File Organization

Content in the OLRC is organized using Domains, Projects and Containers.

A diagram that shows how content is structed in OLRC 2.0. The top level is the domain, which contains projects, which have containers, which have files.


Every partner member has access to one domain, and members will only have access to their own domain. A domain will have a domain administrator, who can create users, projects, and manage permissions under that domain.


A project is a grouping of containers. A domain must contain at least one project, but can contain multiple projects.

Managing access to your content is most easily managed at the project-level. You can assign permissions to users on projects. For example, you could have a project called “preservation” to which only preservation staff have access, and another called “scanning” to which only your book scanning staff have access. Users will have access to all containers within their respective project(s). You can also specify whether a user should have admin, read/write (member) or read-only (reader) privileges. See the Administrator’s Guide for more information.

In Horizon, your current project will be shown in the top left corner.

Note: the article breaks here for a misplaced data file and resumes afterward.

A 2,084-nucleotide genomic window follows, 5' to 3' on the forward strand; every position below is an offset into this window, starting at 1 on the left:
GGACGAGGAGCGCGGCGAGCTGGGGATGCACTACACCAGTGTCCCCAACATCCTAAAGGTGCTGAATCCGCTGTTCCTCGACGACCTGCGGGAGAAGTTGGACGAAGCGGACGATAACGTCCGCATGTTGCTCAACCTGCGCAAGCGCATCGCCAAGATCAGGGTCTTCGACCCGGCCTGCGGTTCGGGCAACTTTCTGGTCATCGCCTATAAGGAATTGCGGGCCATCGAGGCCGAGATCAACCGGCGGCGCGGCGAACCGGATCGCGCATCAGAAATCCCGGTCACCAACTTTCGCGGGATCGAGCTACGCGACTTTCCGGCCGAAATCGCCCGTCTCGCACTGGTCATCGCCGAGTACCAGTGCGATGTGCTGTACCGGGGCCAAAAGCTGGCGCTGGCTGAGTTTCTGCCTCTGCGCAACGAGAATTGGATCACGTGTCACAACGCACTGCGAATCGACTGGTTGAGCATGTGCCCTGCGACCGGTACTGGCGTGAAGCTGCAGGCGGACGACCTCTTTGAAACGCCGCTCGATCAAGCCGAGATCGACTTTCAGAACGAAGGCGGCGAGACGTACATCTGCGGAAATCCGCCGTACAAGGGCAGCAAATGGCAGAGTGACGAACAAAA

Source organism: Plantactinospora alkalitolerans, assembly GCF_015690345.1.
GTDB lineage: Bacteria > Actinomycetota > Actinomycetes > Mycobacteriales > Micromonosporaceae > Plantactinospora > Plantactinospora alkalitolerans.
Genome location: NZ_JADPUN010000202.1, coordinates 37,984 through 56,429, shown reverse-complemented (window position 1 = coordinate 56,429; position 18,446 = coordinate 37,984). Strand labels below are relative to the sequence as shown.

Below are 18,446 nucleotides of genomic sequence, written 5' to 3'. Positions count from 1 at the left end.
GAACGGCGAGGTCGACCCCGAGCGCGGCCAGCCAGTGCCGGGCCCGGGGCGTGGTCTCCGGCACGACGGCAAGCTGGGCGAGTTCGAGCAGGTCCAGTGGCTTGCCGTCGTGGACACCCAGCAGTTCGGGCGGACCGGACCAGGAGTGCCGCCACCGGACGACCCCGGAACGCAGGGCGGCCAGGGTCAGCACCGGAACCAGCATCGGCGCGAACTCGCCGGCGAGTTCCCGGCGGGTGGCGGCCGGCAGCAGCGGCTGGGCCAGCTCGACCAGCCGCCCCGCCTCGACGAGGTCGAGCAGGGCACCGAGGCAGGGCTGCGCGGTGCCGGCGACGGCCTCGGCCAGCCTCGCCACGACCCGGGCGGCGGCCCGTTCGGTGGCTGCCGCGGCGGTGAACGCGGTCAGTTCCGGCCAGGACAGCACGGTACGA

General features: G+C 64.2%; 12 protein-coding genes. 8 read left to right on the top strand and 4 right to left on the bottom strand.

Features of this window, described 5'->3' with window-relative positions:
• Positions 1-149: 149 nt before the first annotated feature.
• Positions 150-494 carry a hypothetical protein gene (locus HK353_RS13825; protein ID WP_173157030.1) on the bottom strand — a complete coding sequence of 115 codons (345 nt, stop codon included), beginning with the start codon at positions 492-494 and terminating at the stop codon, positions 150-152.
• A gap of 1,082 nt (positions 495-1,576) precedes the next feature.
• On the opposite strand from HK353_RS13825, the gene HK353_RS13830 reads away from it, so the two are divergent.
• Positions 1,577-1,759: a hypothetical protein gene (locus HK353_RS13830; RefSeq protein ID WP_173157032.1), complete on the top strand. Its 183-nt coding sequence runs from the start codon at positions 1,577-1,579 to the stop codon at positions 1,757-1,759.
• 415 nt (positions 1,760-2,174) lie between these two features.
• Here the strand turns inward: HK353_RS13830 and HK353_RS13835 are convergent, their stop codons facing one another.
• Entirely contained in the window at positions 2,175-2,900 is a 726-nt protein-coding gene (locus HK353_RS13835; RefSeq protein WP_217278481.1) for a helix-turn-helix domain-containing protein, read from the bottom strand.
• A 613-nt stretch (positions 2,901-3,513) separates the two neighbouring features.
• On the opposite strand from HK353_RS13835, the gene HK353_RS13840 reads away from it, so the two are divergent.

When using the Swift CLI, your project variable will be OS_PROJECT_NAME.

If you need to delete a project, contact the Scholars Portal team. This feature has been disabled to prevent data from being “stranded” (data with no ownership attached).


Containers are a grouping of objects (files). By default, a user that has permissions on a project will have access to all containers within that project. However, it is possible to further restrict access to individual containers using Access Control Lists (ACLs) but these are more complex to manage. If you need assistance with this, please do ask.

It is also possible to make a container public.


Object storage does not work the same way as a traditional, hierarchical file system, and therefore, there is no concept of folders in Swift.

That said, clients that interact with object storage almost always “fake” the hierarchical concept, by making the name of the object the same as its original path.

Imagine I have a file on my laptop at:


If I were to upload this file using the Swift CLI…

swift upload container-name mystuff/folder1/folder2/movie.mp4

… Swift would NOT create a “mystuff” folder, and then create a “folder1” folder within it, and so on. It simply creates a single object called “mystuff/folder1/folder2/movie.mp4”.

Clients that interact with the storage are then typically able to parse the path, and present it to you as though it were a hierarchical file structure. This concept is know as “pseudo folders”.